Hiring Mistake Costs
While it may be difficult to calculate the exact cost of a hiring mistake, there is no doubt that a bad hire is a costly proposition. It is often mentioned that a hiring mistake costs somewhere between 2-5 times the salary of the person hired. A study by the Society for Human Resources Management (SHRM), puts the figure at five times the annual salary. SHRM also found that the higher the person’s position and the longer they remain in that position, the more cost is associated with this bad hire. Many companies don’t resolve poor hires quickly which can escalate the costs.
What makes a bad hire so expensive?
In addition to direct costs including salary, benefits and hiring expenses, the indirect costs of a bad hire include items such as other employee turnover associated with having the bad hire in place, training time and resources spent to replace the candidate. There is also the “opportunity cost” of not having the right person in the role which can include lost sales and potential loss of customers.
What are the root cause issue associated with hiring mistakes? These mistakes typically fall into one of three baskets:
1. Poor skills match.
2. Not a good fit (intangibles.)
3. Misunderstanding expectations.
Other performance related issues can come into play, but taking steps to mitigate these three factors can greatly reduce your hiring mistakes.
8 Actions to Prevent Hiring Mistakes
1. FULLY IDENTIFY AND UNDERSTAND THE PROFILE OF THE SUCCESSFUL CANDIDATE.
Consider all factors that determine success. This includes motivation, character, emotional competency, fit with culture, personality and values etc. Too many times hiring managers are infatuated with a certain skill or experience aspect and lose sight of other critical requirements.
2. INTERVIEW FOR DESIRED INTANGIBLES.
It is easy to get very focused on behavioral interview questions developed from the job description and key requirements of the position. Success also results from a person’s drive, willingness to take good risks, deal effectively with people, fit well within their environment etc. Interview questions should be designed to successfully evaluate all aspects of the candidate that will impact performance.
3. EVALUATE THE POTENTIAL CANDIDATE AGAINST GOALS AND EXPECTATIONS, NOT JOB DESCRIPTIONS.
The creation of a list of desired accomplishments, expectations and projects to complete will serve you in three ways. 1. Allow you to develop questions and evaluate the candidate against actual expectations. 2. Create the right expectation with the candidate. 3. Give a good start to the critical on-boarding plan.
4. GATHER FEEDBACK AND LISTEN.
Even the best talent agents have blind spots. Be thoughtful about all the individuals involved in the process and gather feedback from these stakeholders as part of the decision making process. Better decisions result when the decision maker is listening to those around them.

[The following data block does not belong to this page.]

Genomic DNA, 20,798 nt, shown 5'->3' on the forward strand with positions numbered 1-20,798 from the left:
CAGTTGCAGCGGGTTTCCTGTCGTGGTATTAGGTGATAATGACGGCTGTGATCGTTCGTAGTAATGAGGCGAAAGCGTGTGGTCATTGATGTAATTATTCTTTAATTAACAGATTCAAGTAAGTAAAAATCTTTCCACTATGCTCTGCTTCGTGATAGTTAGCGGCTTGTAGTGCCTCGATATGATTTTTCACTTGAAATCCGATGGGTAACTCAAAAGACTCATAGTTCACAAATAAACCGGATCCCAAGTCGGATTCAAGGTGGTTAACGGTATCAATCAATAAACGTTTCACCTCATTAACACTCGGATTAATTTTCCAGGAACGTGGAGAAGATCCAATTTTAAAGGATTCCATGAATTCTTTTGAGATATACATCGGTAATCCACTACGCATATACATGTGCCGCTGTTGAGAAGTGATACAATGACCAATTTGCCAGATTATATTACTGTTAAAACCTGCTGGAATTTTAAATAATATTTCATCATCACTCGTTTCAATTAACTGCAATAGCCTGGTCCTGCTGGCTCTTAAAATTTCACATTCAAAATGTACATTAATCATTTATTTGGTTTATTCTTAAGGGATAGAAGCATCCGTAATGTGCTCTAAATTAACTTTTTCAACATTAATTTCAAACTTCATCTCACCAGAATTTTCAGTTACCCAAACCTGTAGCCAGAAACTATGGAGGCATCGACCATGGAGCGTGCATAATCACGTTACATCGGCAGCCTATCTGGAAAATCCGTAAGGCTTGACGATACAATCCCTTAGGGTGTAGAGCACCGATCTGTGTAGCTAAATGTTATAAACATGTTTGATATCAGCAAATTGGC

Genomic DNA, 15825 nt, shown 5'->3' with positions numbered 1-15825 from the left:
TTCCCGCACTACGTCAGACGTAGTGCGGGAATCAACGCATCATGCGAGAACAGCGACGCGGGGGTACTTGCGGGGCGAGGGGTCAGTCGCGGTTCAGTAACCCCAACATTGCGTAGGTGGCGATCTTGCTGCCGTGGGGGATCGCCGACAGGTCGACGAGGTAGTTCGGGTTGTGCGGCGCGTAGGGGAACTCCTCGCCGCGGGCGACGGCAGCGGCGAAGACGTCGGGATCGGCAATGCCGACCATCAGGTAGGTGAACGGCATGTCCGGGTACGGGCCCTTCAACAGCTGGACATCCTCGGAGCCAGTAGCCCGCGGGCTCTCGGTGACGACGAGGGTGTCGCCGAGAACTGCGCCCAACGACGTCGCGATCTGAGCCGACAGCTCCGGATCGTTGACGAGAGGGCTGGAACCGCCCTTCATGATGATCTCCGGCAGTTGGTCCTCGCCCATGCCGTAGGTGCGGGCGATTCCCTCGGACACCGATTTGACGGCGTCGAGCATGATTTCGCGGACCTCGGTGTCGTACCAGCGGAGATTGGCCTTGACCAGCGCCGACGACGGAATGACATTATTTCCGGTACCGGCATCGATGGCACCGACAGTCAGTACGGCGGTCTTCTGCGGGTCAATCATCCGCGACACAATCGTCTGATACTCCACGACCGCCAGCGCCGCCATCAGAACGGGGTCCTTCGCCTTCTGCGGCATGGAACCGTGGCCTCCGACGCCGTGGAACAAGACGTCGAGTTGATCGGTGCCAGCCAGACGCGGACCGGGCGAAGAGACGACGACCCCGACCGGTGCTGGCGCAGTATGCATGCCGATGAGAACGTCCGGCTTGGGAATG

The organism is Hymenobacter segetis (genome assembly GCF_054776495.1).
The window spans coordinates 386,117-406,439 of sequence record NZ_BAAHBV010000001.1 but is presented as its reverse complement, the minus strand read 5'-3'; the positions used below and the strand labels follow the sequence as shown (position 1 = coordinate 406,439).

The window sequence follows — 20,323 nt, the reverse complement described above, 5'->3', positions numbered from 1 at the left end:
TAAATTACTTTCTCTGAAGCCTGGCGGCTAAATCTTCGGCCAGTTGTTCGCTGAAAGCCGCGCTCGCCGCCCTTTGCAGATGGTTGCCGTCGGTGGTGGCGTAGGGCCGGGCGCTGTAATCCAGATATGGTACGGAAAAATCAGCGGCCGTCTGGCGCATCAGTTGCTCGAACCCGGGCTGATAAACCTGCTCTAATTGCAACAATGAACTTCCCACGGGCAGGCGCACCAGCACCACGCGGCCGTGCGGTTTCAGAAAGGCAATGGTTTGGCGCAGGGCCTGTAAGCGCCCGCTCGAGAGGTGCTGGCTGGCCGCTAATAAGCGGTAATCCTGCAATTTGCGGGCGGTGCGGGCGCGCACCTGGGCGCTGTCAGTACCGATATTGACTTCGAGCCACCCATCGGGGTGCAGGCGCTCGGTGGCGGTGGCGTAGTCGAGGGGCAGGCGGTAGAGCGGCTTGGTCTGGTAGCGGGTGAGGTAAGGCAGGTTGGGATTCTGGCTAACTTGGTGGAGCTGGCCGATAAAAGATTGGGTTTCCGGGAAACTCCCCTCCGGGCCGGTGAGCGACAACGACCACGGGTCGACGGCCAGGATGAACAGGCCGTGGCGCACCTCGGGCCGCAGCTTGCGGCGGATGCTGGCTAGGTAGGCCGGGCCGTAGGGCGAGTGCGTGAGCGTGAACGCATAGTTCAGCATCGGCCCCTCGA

5. RED FLAGS SHOULD NEVER BE IGNORED OR DISCOUNTED.
Learn to read basic signals that a candidate might be sending. For example, if the candidate is not responsive or slow to respond during the hiring process consider this a message. Either they are not very interested in the job or they are not likely to ever be responsive. Every candidate tells a non-verbal story. This is every bit as important as the actual interview as they are glimpses of the person that you are potentially committing to hire. Consider a meeting with the candidate in a less formal setting such as a meal to observe their behavior.
6. ASK THE CANDIDATE TO MAKE A PRESENTATION.
This can either be a response to a set of questions or a specific problem. Alternatively, leave it to the candidate to present what they want to communicate about themselves as a candidate for the position. This gives you a look at the quality of their work and a glimpse of how they might perform in a work situation.
7. USE AN ASSESSMENT AS A FINAL STEP TO PROVIDE ADDITIONAL AFFIRMATION.
The right assessment will help you further understand the candidate. The five data points to consider when making sure you have the right candidate include: 1. Experience fit with role and related track record. 2. Interview answers and feedback (tangible and intangible.) 3. References (yes you can get good information from a reference check.) 4. Assessment. 5. Candidate interest level and motivation. These five factors together present the whole picture. While the “Perfect” candidate may not exist, you will have a much fuller picture of the candidate by consistently taking all of these factors into consideration.
8. CREATE AN EFFECTIVE ON-BOARDING OR “INTEGRATION” PLAN.
Many employers feel onboarding is something the human resources area does. In reality, effective onboarding sets the person on the right path and helps ensure they are fully equipped to navigate complex relationships and a new set of company behaviors. Getting off on the wrong foot can be difficult to overcome. Make sure the candidate fully understands your expectations. As an example, are they expected to listen, learn and build relationships or deliver specific results in the first six months? Build bridges between the new person and key internal stake holders. This might include introductions or participating in initial meetings. Time spent on these integrations will pay dividends increasing effectiveness and potentially preventing disconnects that may lead to early turnover.